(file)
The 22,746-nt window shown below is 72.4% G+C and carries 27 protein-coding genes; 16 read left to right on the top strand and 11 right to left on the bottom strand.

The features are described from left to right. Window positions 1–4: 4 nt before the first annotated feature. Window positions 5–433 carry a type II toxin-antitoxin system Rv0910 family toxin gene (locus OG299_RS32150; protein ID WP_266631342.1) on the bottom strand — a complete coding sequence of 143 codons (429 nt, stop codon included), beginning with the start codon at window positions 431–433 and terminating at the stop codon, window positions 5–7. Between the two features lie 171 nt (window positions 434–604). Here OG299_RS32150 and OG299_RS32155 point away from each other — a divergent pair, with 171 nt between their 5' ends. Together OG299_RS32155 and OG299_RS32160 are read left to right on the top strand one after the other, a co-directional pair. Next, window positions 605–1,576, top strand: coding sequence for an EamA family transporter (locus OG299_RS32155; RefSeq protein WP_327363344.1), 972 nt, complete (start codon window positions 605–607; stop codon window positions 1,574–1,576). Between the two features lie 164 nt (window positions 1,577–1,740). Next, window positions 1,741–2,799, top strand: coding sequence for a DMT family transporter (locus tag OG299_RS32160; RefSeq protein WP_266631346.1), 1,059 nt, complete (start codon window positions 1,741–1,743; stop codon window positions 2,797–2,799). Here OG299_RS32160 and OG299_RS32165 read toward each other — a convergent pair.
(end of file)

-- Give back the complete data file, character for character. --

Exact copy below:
The 22,746-nt window shown below is 72.4% G+C and carries 27 protein-coding genes; 16 read left to right on the top strand and 11 right to left on the bottom strand.

The features are described from left to right. Window positions 1–4: 4 nt before the first annotated feature. Window positions 5–433 carry a type II toxin-antitoxin system Rv0910 family toxin gene (locus OG299_RS32150; protein ID WP_266631342.1) on the bottom strand — a complete coding sequence of 143 codons (429 nt, stop codon included), beginning with the start codon at window positions 431–433 and terminating at the stop codon, window positions 5–7. Between the two features lie 171 nt (window positions 434–604). Here OG299_RS32150 and OG299_RS32155 point away from each other — a divergent pair, with 171 nt between their 5' ends. Together OG299_RS32155 and OG299_RS32160 are read left to right on the top strand one after the other, a co-directional pair. Next, window positions 605–1,576, top strand: coding sequence for an EamA family transporter (locus OG299_RS32155; RefSeq protein WP_327363344.1), 972 nt, complete (start codon window positions 605–607; stop codon window positions 1,574–1,576). Between the two features lie 164 nt (window positions 1,577–1,740). Next, window positions 1,741–2,799, top strand: coding sequence for a DMT family transporter (locus tag OG299_RS32160; RefSeq protein WP_266631346.1), 1,059 nt, complete (start codon window positions 1,741–1,743; stop codon window positions 2,797–2,799). Here OG299_RS32160 and OG299_RS32165 read toward each other — a convergent pair.